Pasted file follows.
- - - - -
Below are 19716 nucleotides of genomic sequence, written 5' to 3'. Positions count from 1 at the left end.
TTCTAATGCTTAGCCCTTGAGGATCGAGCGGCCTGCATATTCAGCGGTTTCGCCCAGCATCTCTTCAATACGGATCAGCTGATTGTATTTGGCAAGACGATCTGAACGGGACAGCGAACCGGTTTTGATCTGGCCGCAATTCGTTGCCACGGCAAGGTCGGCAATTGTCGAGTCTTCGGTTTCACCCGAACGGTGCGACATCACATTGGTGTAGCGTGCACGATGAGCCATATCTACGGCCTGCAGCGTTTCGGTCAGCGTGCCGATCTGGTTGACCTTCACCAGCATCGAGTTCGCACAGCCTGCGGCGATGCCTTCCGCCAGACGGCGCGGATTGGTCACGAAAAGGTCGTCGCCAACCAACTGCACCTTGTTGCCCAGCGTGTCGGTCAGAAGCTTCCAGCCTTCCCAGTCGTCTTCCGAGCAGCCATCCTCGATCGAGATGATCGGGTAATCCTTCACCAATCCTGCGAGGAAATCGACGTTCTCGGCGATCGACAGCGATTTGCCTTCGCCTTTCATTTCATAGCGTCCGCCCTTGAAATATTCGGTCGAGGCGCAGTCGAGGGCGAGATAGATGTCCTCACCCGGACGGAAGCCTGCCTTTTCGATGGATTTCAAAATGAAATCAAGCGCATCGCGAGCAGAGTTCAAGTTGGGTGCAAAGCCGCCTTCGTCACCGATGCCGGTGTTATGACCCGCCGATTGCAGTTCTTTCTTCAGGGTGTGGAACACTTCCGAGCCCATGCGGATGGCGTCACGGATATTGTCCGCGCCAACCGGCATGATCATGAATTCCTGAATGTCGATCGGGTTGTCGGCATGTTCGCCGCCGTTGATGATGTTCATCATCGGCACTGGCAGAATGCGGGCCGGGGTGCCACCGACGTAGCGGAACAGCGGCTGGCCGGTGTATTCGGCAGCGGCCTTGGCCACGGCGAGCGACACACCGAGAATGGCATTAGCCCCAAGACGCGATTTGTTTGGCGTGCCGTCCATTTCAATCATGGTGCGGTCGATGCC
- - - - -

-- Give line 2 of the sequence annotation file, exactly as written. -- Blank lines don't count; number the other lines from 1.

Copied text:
TTCTAATGCTTAGCCCTTGAGGATCGAGCGGCCTGCATATTCAGCGGTTTCGCCCAGCATCTCTTCAATACGGATCAGCTGATTGTATTTGGCAAGACGATCTGAACGGGACAGCGAACCGGTTTTGATCTGGCCGCAATTCGTTGCCACGGCAAGGTCGGCAATTGTCGAGTCTTCGGTTTCACCCGAACGGTGCGACATCACATTGGTGTAGCGTGCACGATGAGCCATATCTACGGCCTGCAGCGTTTCGGTCAGCGTGCCGATCTGGTTGACCTTCACCAGCATCGAGTTCGCACAGCCTGCGGCGATGCCTTCCGCCAGACGGCGCGGATTGGTCACGAAAAGGTCGTCGCCAACCAACTGCACCTTGTTGCCCAGCGTGTCGGTCAGAAGCTTCCAGCCTTCCCAGTCGTCTTCCGAGCAGCCATCCTCGATCGAGATGATCGGGTAATCCTTCACCAATCCTGCGAGGAAATCGACGTTCTCGGCGATCGACAGCGATTTGCCTTCGCCTTTCATTTCATAGCGTCCGCCCTTGAAATATTCGGTCGAGGCGCAGTCGAGGGCGAGATAGATGTCCTCACCCGGACGGAAGCCTGCCTTTTCGATGGATTTCAAAATGAAATCAAGCGCATCGCGAGCAGAGTTCAAGTTGGGTGCAAAGCCGCCTTCGTCACCGATGCCGGTGTTATGACCCGCCGATTGCAGTTCTTTCTTCAGGGTGTGGAACACTTCCGAGCCCATGCGGATGGCGTCACGGATATTGTCCGCGCCAACCGGCATGATCATGAATTCCTGAATGTCGATCGGGTTGTCGGCATGTTCGCCGCCGTTGATGATGTTCATCATCGGCACTGGCAGAATGCGGGCCGGGGTGCCACCGACGTAGCGGAACAGCGGCTGGCCGGTGTATTCGGCAGCGGCCTTGGCCACGGCGAGCGACACACCGAGAATGGCATTAGCCCCAAGACGCGATTTGTTTGGCGTGCCGTCCATTTCAATCATGGTGCGGTCGATGCC